The views over the flood bank are not great but there is much to keep the interest with the winding river and trees with trapped debris in roots further restricting the width in places.

At Breighton there is a long line of moorings for small cruisers. The pub is called the Breighton Ferry to celebrate the ferry that survived here until the 1930's. Near the village is the airfield where the Real Airplane Company show historic aircraft and have held airshows.  There are no real moorings but you may be able to land on a vacant pontoon and report to the pub.

This is the former bridge for the York and North Midland Railway that was built in 1848. The line connected Driffield to Selby. Bubwith was know as a teasel growing centre to provide for the teasing or combing of wool in the West Yorkshire Mills.

One of the few buildings that gets close to the river are here at Bubwith with a lovely house and gardens overlooking the river and flood plain hard up to the large All Saints Church that was Norman in Origin with parts dating back to about 1200.

Bubwith Bridge replaced a very precarious bridge in 1798 and was a toll bridge until 1936. 10d for twenty Oxen would have caused a bit of a jam I'm thinking. Reading about Bubwith has made me think that I will return there one day as it sounds lovely. There are no obvious places to moor on the river section but there may be rough moorings to be had, but again I'm not sure if it is legal!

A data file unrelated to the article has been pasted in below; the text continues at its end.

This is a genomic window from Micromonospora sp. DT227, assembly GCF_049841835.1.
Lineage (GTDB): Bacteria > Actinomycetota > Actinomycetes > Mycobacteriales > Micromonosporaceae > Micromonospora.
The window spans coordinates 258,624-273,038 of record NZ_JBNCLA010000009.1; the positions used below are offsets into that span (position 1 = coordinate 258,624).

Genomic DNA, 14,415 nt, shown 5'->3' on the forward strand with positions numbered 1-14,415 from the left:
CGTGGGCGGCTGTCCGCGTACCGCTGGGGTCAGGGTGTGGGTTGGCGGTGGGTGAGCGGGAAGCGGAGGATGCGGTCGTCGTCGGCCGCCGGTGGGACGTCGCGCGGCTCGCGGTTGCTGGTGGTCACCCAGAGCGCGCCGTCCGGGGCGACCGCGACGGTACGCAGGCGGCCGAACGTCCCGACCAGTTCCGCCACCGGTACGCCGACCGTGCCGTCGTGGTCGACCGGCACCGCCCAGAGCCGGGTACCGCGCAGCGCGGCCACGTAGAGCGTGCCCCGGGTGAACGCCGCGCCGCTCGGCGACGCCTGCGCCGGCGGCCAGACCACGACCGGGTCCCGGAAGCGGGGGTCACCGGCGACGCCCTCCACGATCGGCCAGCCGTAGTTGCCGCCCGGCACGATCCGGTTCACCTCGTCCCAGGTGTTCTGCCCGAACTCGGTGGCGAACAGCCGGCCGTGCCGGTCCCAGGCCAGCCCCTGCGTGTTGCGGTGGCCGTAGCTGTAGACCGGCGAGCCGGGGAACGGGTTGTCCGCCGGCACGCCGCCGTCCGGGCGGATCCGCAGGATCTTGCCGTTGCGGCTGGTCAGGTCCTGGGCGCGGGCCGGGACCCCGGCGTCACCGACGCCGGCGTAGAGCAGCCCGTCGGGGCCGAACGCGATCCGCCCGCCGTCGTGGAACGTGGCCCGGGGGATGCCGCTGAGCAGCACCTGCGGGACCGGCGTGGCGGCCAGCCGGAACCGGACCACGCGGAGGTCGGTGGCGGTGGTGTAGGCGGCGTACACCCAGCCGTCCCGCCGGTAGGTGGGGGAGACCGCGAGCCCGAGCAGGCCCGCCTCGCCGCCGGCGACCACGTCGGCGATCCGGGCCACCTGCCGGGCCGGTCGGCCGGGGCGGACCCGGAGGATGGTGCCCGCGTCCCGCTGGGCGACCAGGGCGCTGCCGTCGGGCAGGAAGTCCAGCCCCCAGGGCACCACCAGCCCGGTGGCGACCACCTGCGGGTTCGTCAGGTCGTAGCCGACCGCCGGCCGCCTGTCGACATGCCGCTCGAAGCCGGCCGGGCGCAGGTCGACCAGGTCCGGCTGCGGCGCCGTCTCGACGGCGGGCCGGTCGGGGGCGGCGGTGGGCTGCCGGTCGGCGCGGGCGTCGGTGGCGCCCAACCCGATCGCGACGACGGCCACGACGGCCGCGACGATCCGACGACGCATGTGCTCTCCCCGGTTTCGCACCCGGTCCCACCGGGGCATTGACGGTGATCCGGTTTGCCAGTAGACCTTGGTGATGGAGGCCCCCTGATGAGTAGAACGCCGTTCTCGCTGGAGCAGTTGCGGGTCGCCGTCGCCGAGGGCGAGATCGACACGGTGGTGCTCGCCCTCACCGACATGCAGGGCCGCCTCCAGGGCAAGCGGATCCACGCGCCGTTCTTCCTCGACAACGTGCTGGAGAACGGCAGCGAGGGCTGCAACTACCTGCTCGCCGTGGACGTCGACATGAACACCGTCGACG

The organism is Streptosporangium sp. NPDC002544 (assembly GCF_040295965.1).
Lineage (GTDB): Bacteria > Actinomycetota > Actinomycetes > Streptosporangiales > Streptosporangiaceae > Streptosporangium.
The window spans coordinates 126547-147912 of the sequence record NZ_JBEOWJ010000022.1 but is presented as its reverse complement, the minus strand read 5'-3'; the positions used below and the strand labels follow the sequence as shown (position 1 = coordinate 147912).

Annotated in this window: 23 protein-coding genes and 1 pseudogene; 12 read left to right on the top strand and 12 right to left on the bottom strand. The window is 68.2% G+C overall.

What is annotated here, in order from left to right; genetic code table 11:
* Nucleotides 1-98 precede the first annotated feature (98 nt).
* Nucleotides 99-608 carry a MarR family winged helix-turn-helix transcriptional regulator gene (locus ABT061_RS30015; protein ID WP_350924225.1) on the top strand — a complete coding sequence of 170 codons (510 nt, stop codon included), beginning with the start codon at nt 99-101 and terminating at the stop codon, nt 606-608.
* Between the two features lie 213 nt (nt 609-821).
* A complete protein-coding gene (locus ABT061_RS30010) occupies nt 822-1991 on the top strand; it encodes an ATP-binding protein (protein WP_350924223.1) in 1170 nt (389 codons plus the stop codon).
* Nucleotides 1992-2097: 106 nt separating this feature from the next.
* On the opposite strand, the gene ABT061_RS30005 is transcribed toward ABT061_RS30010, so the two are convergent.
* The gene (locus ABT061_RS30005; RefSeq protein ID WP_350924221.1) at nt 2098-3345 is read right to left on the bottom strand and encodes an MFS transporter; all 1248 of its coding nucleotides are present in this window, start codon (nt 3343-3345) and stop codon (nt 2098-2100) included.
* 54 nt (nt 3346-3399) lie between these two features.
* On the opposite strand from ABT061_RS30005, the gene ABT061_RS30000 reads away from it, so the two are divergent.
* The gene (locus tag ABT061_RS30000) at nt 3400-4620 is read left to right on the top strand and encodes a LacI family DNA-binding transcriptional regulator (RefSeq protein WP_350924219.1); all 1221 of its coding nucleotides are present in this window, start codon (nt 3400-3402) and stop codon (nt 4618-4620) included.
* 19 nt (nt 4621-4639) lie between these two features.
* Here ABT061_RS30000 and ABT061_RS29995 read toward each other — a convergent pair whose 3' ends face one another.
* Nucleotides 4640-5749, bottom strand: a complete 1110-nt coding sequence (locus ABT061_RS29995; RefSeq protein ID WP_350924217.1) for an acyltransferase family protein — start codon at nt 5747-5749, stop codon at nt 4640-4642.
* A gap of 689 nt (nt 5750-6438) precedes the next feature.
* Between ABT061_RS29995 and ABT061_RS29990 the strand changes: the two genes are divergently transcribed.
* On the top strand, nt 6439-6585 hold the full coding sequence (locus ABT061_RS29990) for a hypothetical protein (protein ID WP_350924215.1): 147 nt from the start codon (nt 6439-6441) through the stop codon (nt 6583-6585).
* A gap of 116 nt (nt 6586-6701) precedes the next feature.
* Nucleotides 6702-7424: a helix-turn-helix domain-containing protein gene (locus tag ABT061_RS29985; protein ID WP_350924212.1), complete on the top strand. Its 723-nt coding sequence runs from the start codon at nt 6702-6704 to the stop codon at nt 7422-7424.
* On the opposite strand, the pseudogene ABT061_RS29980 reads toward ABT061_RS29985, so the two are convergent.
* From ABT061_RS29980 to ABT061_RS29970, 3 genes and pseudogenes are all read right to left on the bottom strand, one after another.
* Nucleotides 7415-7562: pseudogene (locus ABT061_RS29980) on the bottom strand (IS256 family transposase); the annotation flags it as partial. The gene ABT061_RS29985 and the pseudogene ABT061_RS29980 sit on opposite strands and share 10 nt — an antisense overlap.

The river meanders around with very narrow tree lined parts that makes you concentrate. The bottom never seemed too close to the top and there never seemed to be a problem with weed either.

In other parts, as you pass through sections of the Lower Derwent Valley Nature Reserve the flood banks spread out and you can see more. The Nature Reserve is managed traditionally where the ground nesting birds have reared their young and the wild flowers have set seed the hay crop is taken. In winter the ings are managed by drains into the river and the land then becomes a haven for over 40,000 over wintering birds. Just another reason to come back.

Luckily there is only one 'tributary' of the Derwent, The Pocklington Canal, as I didn't see any indication that this was the turn to the right. Helen says there was some sort of a sign. We had heard that there was another boat ahead of us somewhere and this may well be it rough moored just in the junction.

The feeling that we had gone the wrong way was further enhanced as the cut seemed to get narrower and more shallow. I wondered if we would find a lock at all!

But round another bend there it was. There was even another boat just going up in it. It was the second boat that had arrived at Barmby this morning and had carried on about an hour ahead of us. The lock landings are short but the lock was easily worked with padlocks on opened by the C&RT key. The rise was about 4 ft. The lock was plenty long enough for our almost 59' length plus fenders. 

So that was another river navigation traveled. It is just a shame that we aren't able to get to Stamford Bridge. It was a feeling like on the Driffield Navigation, that we haven't really completed it. However unlike the Driffield navigation, which entails a trip down the Humber, there is much more likelihood of us returning if it ever does re-open.